- Sitting down with Allwork.Space’s Future of Work Podcast, PopHouse’s Director of Strategy Sarah Davis explains how human-centered and data-driven design can coexist, why this melding is important for the future of work, and what to expect from the future of office design.
- The use of technology and how it can improve the lives of occupants has taken a front seat in office design.
- Merging technology and the human touch requires employee feedback, as well as trial and error.
Humans and technology: a pairing that often elicits alarm from professionals worried about their future job security.
But what if there didn’t have to be a choice between one or the other? Rather, what if both entities could improve one another?
That’s exactly what PopHouse Design aims to do.
Sitting down with Allwork.Space’s Future of Work Podcast, PopHouse’s Director of Strategy Sarah Davis explains how human-centered and data-driven design can coexist, why this melding is important for the future of work and what to expect from the future of office design.
Some quotes have been edited for length and clarity.
Humans And Technology: A Match Made In Heaven?
People working alongside technology has the ability to change the landscape of the workplace.
But it requires effort on both ends.
Technology and automation certainly have their role. Who wants to create tables that compare hundreds of office usage data entries with balance reports?
However, where technology lags, workers thrive.
For instance, a report entitled “Resistance to Medical Artificial Intelligence” from the Harvard Business Review shows that patients with unique needs cannot receive the proper care through just artificial intelligence.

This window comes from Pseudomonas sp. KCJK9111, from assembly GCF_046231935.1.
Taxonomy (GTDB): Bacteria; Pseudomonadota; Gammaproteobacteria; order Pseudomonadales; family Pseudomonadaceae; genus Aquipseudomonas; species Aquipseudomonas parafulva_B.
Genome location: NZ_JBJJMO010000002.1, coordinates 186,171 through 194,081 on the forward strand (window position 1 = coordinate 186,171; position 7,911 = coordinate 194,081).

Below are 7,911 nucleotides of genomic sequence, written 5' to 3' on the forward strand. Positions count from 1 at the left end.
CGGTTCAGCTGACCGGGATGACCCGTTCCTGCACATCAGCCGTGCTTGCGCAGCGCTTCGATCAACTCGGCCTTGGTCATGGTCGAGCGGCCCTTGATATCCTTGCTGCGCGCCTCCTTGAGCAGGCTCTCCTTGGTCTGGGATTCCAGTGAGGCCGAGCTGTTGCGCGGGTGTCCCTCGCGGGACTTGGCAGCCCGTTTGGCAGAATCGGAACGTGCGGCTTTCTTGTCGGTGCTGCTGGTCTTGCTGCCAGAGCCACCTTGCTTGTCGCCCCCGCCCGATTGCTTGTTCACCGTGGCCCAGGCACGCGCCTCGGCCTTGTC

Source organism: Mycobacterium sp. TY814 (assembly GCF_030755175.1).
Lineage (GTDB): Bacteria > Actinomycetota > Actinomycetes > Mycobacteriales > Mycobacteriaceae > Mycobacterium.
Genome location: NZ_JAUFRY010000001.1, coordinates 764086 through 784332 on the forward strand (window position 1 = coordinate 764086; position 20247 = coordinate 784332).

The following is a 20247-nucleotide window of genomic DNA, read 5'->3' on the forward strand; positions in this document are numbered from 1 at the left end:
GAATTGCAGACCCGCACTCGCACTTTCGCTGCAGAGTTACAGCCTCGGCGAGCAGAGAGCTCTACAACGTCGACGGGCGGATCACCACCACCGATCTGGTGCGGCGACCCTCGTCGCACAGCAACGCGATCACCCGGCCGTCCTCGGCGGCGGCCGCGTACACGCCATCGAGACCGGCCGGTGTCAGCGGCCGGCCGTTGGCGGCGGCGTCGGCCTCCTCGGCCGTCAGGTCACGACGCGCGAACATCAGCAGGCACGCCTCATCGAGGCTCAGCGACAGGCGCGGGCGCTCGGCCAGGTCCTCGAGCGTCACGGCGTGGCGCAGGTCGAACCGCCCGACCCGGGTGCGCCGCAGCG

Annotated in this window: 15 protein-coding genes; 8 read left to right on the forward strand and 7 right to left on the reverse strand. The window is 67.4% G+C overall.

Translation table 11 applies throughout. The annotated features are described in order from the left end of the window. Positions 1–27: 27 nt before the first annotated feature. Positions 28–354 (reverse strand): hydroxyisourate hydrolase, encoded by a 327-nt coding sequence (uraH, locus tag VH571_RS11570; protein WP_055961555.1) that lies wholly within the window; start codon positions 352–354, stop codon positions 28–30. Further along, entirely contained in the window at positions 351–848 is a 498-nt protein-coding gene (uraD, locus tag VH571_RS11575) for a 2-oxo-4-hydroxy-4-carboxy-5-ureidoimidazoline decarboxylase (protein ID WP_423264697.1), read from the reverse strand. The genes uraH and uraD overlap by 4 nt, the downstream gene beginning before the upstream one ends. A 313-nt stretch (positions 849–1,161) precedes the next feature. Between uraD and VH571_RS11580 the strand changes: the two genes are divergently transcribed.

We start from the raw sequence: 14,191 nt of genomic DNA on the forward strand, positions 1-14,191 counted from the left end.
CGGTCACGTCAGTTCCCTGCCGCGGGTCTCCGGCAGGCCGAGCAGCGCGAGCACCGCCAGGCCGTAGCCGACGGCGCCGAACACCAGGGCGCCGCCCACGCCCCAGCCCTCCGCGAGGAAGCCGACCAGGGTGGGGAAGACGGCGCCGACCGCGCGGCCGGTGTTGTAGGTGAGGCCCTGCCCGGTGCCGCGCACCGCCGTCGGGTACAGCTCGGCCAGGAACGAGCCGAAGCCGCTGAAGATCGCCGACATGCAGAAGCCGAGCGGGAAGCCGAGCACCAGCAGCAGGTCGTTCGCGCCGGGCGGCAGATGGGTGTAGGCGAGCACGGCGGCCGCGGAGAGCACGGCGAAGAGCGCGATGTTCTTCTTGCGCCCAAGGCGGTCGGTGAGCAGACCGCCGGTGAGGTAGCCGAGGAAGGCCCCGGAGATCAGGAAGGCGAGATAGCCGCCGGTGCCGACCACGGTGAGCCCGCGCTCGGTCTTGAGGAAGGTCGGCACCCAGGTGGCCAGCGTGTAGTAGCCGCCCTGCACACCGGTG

The same can be applied to office workers.
Every person has their own specific needs, and technology itself can help companies support these demands by curating data-driven design through a human lens.
For Davis, merging technology and the human touch requires employee feedback, as well as trial and error.
“A lot of it is just starting to play, starting to experiment and discover…why [employees] are coming back in, what they need in the office, and then thinking about the programming to really ultimately determine: Are we shrinking? Are we growing? Are we staying the same size?”
“That’s really dependent on what you need to do with your office and what your team ultimately needs to do with space,” Davis said.
Repurposing Offices For The Teams Of Tomorrow
In recent years, the office has worn many hats. Prior to the pandemic, workspaces began pivoting to wide open spaces with little to no boundaries in an effort to emphasize the importance of collaboration.
Now, the use of technology and how it can improve the lives of occupants has taken a front seat.
For example, sensors can track what days private booths are most popular, giving office managers the ability to better accommodate the needs of workers at any given time.
“As we start a project, we’re really thinking about that human-centered experience, which I think now more than ever, is so important,” said Davis. “I think that has been part of the evolution of my role and the work that we do at PopHouse [by] bringing in the idea of what is a person’s experience when they’re in any physical environment.”
PopHouse attempts to marry technology and people to create the ideal office design, but understands there is nuance in the era of hybrid work models.
Incorporating spaces that are equipped with the right acoustic paneling, for example, makes holding Zoom meetings more effective and less distracting.
Managing an office that is either fully in-person or remote is straightforward in that all workers will require similar accommodations no matter their role. However, when considering the increasingly popular hybrid model that shares both arrangements, design becomes a little trickier.
“As people are moving from one environment to the next, are we having some tension as we change gears from one place to the next?” Davis inquires. “We don’t want that to be the case. We don’t want people to lose momentum as they go through these different environments.”
“Technology really fills in the gap there,” Davis said.